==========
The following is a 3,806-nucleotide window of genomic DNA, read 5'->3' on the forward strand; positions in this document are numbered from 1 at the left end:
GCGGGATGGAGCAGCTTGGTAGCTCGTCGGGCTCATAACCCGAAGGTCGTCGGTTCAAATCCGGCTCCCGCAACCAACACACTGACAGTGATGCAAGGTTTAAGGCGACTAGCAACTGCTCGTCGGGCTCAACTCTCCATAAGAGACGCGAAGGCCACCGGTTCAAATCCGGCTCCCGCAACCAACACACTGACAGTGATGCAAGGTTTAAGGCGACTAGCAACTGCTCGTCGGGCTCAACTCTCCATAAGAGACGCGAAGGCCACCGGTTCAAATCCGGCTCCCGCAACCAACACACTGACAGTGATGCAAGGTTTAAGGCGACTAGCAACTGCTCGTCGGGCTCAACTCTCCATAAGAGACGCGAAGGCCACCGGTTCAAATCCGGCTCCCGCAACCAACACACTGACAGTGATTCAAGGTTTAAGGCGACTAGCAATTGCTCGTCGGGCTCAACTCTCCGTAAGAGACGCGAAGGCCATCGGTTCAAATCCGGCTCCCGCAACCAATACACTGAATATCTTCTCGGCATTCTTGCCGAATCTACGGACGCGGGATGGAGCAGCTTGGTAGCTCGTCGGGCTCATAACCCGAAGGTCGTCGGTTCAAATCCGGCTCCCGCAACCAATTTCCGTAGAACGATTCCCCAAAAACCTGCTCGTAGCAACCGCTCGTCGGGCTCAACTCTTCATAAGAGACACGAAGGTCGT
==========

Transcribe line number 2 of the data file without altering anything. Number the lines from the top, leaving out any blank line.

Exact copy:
GCGGGATGGAGCAGCTTGGTAGCTCGTCGGGCTCATAACCCGAAGGTCGTCGGTTCAAATCCGGCTCCCGCAACCAACACACTGACAGTGATGCAAGGTTTAAGGCGACTAGCAACTGCTCGTCGGGCTCAACTCTCCATAAGAGACGCGAAGGCCACCGGTTCAAATCCGGCTCCCGCAACCAACACACTGACAGTGATGCAAGGTTTAAGGCGACTAGCAACTGCTCGTCGGGCTCAACTCTCCATAAGAGACGCGAAGGCCACCGGTTCAAATCCGGCTCCCGCAACCAACACACTGACAGTGATGCAAGGTTTAAGGCGACTAGCAACTGCTCGTCGGGCTCAACTCTCCATAAGAGACGCGAAGGCCACCGGTTCAAATCCGGCTCCCGCAACCAACACACTGACAGTGATTCAAGGTTTAAGGCGACTAGCAATTGCTCGTCGGGCTCAACTCTCCGTAAGAGACGCGAAGGCCATCGGTTCAAATCCGGCTCCCGCAACCAATACACTGAATATCTTCTCGGCATTCTTGCCGAATCTACGGACGCGGGATGGAGCAGCTTGGTAGCTCGTCGGGCTCATAACCCGAAGGTCGTCGGTTCAAATCCGGCTCCCGCAACCAATTTCCGTAGAACGATTCCCCAAAAACCTGCTCGTAGCAACCGCTCGTCGGGCTCAACTCTTCATAAGAGACACGAAGGTCGT